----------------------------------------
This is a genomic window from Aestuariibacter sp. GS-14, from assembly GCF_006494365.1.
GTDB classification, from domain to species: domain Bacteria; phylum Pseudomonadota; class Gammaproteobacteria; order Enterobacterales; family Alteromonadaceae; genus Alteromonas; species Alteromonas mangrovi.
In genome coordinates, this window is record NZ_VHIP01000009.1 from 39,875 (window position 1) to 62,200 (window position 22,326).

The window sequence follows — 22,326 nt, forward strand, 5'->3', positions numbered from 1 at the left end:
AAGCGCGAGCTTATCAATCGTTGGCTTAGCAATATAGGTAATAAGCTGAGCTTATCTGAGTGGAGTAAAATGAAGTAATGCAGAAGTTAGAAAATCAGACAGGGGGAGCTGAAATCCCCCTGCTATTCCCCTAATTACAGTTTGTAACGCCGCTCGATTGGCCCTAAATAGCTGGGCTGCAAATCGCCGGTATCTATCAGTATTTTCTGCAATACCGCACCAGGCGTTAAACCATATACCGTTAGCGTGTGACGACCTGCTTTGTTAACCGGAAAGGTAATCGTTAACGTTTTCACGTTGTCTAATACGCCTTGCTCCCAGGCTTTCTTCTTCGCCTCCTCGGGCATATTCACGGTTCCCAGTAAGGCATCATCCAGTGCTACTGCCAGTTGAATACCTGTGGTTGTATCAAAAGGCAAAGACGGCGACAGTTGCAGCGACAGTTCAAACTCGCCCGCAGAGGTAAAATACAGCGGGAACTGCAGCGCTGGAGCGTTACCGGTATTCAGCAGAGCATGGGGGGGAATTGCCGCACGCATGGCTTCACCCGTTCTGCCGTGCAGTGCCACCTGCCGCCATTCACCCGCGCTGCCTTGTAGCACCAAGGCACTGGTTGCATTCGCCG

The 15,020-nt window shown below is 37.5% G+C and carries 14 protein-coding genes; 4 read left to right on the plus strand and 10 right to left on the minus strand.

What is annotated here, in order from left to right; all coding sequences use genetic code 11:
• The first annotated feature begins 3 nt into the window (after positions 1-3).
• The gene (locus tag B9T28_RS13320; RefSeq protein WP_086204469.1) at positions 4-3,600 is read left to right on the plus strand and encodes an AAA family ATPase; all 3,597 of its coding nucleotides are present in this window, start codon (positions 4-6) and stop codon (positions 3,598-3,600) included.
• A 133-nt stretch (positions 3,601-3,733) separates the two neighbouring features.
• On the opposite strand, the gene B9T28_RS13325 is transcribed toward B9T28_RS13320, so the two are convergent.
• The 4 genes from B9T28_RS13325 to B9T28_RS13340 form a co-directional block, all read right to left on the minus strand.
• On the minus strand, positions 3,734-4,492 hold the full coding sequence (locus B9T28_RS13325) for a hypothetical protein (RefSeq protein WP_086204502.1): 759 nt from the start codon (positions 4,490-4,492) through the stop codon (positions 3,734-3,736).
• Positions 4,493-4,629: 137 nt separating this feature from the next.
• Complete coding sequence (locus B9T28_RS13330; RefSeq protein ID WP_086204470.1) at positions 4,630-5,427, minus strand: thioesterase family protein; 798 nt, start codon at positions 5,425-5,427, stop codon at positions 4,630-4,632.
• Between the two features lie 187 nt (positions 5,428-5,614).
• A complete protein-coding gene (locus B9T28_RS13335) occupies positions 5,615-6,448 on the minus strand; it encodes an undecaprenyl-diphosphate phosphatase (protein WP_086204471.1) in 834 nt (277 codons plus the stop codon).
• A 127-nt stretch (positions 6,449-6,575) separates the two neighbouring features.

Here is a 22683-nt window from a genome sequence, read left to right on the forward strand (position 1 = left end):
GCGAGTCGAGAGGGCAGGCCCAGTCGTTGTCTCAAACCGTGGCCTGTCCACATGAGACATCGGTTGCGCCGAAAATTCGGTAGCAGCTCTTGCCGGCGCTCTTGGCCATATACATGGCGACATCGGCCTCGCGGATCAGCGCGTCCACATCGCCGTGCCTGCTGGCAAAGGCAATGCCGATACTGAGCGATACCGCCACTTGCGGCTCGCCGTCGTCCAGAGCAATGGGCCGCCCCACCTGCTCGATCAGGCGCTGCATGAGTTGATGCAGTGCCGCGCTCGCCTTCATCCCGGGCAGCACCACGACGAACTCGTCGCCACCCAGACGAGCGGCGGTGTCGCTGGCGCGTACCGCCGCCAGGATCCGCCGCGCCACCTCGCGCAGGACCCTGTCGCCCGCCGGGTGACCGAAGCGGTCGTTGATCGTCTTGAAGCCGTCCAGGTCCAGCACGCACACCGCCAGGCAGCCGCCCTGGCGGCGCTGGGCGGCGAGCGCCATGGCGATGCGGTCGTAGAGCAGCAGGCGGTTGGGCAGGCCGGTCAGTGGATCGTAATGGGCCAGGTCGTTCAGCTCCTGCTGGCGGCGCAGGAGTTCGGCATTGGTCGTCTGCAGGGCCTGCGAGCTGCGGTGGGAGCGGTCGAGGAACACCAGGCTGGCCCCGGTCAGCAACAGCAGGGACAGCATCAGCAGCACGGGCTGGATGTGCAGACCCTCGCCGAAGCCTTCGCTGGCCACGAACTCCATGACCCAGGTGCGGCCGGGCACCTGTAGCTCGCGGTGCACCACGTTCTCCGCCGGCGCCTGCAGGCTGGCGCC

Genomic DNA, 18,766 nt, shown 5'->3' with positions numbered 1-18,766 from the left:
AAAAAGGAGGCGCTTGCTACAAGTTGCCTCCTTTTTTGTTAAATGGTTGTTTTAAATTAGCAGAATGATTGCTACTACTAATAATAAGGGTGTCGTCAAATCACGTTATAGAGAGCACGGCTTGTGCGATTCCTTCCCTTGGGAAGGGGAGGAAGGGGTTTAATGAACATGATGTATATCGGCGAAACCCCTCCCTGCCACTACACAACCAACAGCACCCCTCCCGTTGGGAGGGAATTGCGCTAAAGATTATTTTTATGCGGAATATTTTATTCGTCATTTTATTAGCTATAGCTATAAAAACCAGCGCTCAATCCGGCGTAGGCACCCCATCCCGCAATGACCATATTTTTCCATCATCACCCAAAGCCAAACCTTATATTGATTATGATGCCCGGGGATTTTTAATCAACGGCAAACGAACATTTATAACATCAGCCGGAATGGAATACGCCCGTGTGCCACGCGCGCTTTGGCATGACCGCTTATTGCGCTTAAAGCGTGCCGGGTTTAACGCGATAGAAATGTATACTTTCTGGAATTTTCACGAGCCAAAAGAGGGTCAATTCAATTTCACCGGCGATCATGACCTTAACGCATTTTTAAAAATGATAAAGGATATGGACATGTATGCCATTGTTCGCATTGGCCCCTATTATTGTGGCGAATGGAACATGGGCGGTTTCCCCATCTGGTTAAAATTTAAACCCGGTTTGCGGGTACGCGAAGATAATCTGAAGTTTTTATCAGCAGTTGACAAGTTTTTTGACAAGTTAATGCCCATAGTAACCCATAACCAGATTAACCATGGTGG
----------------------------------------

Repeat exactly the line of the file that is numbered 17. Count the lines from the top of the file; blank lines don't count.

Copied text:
• A complete protein-coding gene (locus B9T28_RS13335) occupies positions 5,615-6,448 on the minus strand; it encodes an undecaprenyl-diphosphate phosphatase (protein WP_086204471.1) in 834 nt (277 codons plus the stop codon).